In early April we welcomed our son George to the family, and amidst a flurry of changes to our daily and nightly schedule, one thing has remained consistent: we’re tired. Very very tired.
But the other great consistency is that I’ve tried to pray the Liturgy of the Hours, or the Divine Office every day. This ancient prayer of the church, one of the best kept secrets of the spiritual life, has provided a still place in the storm of a new baby’s arrival. And, I might add, it has helped remind me what day or night it is while I traverse the sleep-deprived fog that is my waking hours.
The psalms and Gospel canticles provide a fitting way to begin your day with praise and end your day with grateful reflection. And I’m always comforted knowing that millions of people are praying the same prayers with me all over the world.
But the greatest joy has been praying the Divine Office with my sons. I started by praying Morning and Evening Prayer while holding my newborn. There’s something beautiful about giving thanks to God through the ancient songs while holding new life in my hands. I also have an app on my phone called iBreviary, which makes it easy to pray the Office when the lights are low, your hands are full, and you can’t be bothered to search through a book.
My older son, William Francis, always asks that I stay in his room at night after we read stories and say our prayers. I used to pray Evening Prayer silently next to him, his breath setting the rhythm, until recently I started praying out loud so he could listen to my voice as he falls asleep.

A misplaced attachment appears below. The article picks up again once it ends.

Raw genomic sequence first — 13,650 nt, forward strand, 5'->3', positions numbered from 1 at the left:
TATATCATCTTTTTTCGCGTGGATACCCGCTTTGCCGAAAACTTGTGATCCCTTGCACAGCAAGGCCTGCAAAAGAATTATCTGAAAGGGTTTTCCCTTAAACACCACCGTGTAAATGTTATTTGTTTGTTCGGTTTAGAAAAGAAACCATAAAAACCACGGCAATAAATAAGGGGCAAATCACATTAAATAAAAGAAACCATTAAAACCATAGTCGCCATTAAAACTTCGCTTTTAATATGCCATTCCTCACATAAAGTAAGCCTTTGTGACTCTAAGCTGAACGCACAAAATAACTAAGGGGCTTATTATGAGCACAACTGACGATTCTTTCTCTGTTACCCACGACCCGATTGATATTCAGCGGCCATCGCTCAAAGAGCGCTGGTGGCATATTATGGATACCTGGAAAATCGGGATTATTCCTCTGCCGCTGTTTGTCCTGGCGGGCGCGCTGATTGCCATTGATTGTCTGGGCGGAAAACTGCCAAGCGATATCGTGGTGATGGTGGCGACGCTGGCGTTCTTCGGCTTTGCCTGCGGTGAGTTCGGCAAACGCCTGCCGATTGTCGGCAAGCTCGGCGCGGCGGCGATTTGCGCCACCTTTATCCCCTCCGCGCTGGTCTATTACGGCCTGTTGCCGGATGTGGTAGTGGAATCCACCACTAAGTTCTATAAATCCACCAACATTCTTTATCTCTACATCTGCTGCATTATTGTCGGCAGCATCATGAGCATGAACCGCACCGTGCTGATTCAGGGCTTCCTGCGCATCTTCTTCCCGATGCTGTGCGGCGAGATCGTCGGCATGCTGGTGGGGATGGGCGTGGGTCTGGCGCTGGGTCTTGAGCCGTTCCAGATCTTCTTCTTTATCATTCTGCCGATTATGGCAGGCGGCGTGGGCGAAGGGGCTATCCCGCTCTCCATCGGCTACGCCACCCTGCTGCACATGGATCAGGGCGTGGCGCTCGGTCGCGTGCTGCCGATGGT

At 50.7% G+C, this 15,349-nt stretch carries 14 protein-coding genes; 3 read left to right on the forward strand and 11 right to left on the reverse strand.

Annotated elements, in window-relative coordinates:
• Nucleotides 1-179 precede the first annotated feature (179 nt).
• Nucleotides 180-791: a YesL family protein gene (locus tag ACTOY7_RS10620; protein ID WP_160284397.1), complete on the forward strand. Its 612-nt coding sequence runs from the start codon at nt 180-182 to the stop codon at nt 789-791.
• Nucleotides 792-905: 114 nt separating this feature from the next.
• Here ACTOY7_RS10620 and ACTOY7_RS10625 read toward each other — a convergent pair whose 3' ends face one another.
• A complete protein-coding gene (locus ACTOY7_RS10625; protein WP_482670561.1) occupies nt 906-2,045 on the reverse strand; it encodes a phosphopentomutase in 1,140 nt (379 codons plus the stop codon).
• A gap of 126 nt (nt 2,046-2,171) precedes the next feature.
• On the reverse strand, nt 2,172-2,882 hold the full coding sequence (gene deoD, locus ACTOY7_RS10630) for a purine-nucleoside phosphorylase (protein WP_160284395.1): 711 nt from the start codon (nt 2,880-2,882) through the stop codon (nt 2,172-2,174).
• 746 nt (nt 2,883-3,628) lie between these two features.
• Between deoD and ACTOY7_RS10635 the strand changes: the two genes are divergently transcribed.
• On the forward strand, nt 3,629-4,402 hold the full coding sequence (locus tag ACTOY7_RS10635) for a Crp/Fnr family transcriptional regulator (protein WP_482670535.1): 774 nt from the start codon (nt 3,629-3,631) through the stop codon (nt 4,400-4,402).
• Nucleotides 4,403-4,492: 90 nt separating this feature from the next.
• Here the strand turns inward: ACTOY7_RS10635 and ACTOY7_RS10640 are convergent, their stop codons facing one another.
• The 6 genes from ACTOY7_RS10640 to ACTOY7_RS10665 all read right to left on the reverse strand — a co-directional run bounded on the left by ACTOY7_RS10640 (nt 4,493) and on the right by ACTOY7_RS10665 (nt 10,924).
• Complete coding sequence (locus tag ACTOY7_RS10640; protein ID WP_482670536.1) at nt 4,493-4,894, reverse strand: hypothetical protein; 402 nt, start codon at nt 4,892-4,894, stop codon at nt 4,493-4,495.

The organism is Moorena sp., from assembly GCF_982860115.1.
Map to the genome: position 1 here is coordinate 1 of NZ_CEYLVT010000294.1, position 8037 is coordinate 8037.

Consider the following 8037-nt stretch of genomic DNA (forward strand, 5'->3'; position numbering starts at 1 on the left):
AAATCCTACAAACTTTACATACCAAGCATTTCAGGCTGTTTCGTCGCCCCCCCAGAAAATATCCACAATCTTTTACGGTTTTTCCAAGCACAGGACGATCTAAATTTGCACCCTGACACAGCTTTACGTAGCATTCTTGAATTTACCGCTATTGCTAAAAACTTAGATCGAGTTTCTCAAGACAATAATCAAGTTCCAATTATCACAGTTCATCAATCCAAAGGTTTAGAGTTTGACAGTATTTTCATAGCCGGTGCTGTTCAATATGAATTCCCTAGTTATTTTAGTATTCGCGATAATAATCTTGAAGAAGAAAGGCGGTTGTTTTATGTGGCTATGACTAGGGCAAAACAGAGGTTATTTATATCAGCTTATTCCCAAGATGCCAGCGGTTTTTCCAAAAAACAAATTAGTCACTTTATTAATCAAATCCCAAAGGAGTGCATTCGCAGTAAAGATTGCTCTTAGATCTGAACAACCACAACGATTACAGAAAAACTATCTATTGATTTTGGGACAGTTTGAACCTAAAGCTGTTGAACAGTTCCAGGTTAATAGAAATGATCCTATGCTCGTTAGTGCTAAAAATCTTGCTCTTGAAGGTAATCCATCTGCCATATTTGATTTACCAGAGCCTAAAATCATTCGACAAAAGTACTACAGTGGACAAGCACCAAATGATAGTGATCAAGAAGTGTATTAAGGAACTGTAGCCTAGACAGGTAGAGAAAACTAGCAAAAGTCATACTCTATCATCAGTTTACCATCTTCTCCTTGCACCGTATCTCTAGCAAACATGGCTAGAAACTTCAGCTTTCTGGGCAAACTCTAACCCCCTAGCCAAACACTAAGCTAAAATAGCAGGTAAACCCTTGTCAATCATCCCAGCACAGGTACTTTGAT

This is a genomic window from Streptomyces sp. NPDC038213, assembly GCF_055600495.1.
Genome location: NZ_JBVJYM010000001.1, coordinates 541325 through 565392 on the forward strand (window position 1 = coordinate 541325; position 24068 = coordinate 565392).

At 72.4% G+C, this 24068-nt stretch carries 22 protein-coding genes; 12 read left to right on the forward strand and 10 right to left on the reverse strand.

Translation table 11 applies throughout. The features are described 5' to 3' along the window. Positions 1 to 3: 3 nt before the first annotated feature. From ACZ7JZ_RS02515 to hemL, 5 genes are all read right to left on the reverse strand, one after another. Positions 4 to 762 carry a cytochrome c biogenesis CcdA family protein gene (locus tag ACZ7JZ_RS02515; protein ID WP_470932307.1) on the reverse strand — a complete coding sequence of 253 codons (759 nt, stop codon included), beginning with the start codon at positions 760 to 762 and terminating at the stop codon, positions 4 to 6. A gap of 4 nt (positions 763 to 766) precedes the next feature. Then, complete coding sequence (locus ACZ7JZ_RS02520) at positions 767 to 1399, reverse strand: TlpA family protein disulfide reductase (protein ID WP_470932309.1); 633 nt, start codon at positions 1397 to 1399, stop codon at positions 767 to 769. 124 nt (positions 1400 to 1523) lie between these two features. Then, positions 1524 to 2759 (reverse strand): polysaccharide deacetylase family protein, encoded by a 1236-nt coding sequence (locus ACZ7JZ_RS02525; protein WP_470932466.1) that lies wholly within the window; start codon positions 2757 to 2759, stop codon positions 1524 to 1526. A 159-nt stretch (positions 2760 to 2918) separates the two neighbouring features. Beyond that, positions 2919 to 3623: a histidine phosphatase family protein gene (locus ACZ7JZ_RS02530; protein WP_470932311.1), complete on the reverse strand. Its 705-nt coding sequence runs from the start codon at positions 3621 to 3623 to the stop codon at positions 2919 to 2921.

But I was surprised, as usual, about how much he absorbs. During one evening prayer, the Antiphon (or short chant said throughout the psalm) was “Peace be with you; it is I, do not be afraid. Alleluia,” from Jesus’ first resurrection appearance to the apostles. I recited it several times over the course of Evening Prayer, finished the prayer as he fell asleep, kissed him on his forehead, and left the room.
The next evening I was surprised when the antiphon was different (but ended in Alleluia) and a little squeaky voice interrupted me. “Don’t be scared, Allelulia.”
“What?” I responded. I had never heard him say Alleluia before.
“You’re doing the wrong prayer,” he said. “It’s s’posed to say, don’t be scared, alleluia. Is that the one, daddy?”
So he got it, heard it, and translated it so he could understand it. So Bill and I have a new tradition. At the end of each prayer we boil it all down to this: “Don’t be scared, Alleluia.”
That’s also what taking time to pray several times each day has taught me, and maybe that’s one of the great graces of the Liturgy of the Hours. As you consecrate time itself to our loving God, you begin to find a pattern, a rhythm of life within what appears to be chaos. And as you pray more and more, an underlying ordering unity, a logos begins to reveal itself. All things pass, but the river of life, the day to night, the winter to spring, flows on uninterrupted before the eternal God.
There’s this beautiful scene in the film “Tree of Life” in which the lives of two parents with 3 boys unfolds with Smetana’s Moldau setting the rhythm. It’s fitting, a song about a river flowing playing as the rhythm of the young family’s life unfolds: bedtime, baths, nights and days pass by.
“The days are long but the time is short,” as my wife always says.
And it must be a grace from God to be able to acknowledge all of that, all the messiness of the present and uncertainty of the future, and say, peacefully:
“Don’t be scared, Alleluia.”